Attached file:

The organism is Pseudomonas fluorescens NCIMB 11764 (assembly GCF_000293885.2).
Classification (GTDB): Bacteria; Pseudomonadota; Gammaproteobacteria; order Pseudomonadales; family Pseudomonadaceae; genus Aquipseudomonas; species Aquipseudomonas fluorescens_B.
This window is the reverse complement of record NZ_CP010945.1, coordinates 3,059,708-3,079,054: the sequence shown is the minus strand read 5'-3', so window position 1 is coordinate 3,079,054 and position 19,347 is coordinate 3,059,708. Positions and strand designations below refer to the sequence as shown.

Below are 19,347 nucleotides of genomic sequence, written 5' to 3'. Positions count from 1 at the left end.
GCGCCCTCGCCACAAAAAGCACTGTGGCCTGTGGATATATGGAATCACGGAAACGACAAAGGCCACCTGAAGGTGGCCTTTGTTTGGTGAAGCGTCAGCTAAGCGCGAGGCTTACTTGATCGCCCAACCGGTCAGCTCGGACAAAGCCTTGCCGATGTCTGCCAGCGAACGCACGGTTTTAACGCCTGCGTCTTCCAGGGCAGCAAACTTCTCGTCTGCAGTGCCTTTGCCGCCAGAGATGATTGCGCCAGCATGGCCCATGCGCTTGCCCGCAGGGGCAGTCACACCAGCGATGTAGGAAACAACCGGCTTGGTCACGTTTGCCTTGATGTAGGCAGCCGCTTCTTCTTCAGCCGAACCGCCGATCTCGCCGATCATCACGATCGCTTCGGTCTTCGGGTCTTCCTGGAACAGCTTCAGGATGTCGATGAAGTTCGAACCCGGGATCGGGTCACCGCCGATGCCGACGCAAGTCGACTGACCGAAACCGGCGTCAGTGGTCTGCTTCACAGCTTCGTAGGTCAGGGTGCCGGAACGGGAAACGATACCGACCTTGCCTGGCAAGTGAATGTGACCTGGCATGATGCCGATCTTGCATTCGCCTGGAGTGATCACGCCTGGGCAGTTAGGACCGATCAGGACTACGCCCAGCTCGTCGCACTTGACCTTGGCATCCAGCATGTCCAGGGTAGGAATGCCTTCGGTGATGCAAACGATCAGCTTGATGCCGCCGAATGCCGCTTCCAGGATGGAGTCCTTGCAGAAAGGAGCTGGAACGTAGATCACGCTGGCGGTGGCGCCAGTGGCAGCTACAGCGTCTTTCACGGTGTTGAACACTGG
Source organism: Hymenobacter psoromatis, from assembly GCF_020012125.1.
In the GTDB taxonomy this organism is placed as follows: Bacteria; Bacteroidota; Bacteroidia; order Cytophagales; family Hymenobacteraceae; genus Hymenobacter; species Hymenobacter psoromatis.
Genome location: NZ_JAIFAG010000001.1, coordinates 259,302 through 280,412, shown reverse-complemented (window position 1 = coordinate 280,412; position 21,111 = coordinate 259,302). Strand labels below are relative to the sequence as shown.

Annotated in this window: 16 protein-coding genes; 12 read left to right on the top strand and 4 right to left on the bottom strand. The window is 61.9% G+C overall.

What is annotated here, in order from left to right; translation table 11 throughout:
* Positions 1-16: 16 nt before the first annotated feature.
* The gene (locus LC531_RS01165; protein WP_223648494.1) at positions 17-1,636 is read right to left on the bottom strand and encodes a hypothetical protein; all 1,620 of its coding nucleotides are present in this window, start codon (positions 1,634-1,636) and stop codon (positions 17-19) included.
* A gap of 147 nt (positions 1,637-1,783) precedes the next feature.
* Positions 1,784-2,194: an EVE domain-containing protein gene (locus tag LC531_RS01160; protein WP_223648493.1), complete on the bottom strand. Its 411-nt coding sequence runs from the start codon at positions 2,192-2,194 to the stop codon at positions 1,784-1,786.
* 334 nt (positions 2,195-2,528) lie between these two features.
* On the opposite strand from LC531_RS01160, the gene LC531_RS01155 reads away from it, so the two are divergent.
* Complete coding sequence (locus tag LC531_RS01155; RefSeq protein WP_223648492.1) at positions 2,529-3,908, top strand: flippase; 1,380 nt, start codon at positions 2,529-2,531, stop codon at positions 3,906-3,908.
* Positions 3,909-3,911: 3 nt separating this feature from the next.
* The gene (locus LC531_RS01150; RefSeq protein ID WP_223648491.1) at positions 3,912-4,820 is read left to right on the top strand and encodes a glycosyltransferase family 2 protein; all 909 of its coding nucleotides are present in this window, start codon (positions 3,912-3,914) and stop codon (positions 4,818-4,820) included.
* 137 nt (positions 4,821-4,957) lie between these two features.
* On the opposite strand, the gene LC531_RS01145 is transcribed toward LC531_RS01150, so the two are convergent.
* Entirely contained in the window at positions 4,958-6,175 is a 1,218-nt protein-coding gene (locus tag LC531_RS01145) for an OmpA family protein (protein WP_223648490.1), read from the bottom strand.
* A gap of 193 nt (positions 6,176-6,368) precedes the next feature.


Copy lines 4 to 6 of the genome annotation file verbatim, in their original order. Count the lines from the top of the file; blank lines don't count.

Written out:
Below are 19,347 nucleotides of genomic sequence, written 5' to 3'. Positions count from 1 at the left end.
GCGCCCTCGCCACAAAAAGCACTGTGGCCTGTGGATATATGGAATCACGGAAACGACAAAGGCCACCTGAAGGTGGCCTTTGTTTGGTGAAGCGTCAGCTAAGCGCGAGGCTTACTTGATCGCCCAACCGGTCAGCTCGGACAAAGCCTTGCCGATGTCTGCCAGCGAACGCACGGTTTTAACGCCTGCGTCTTCCAGGGCAGCAAACTTCTCGTCTGCAGTGCCTTTGCCGCCAGAGATGATTGCGCCAGCATGGCCCATGCGCTTGCCCGCAGGGGCAGTCACACCAGCGATGTAGGAAACAACCGGCTTGGTCACGTTTGCCTTGATGTAGGCAGCCGCTTCTTCTTCAGCCGAACCGCCGATCTCGCCGATCATCACGATCGCTTCGGTCTTCGGGTCTTCCTGGAACAGCTTCAGGATGTCGATGAAGTTCGAACCCGGGATCGGGTCACCGCCGATGCCGACGCAAGTCGACTGACCGAAACCGGCGTCAGTGGTCTGCTTCACAGCTTCGTAGGTCAGGGTGCCGGAACGGGAAACGATACCGACCTTGCCTGGCAAGTGAATGTGACCTGGCATGATGCCGATCTTGCATTCGCCTGGAGTGATCACGCCTGGGCAGTTAGGACCGATCAGGACTACGCCCAGCTCGTCGCACTTGACCTTGGCATCCAGCATGTCCAGGGTAGGAATGCCTTCGGTGATGCAAACGATCAGCTTGATGCCGCCGAATGCCGCTTCCAGGATGGAGTCCTTGCAGAAAGGAGCTGGAACGTAGATCACGCTGGCGGTGGCGCCAGTGGCAGCTACAGCGTCTTTCACGGTGTTGAACACTGG
Source organism: Hymenobacter psoromatis, from assembly GCF_020012125.1.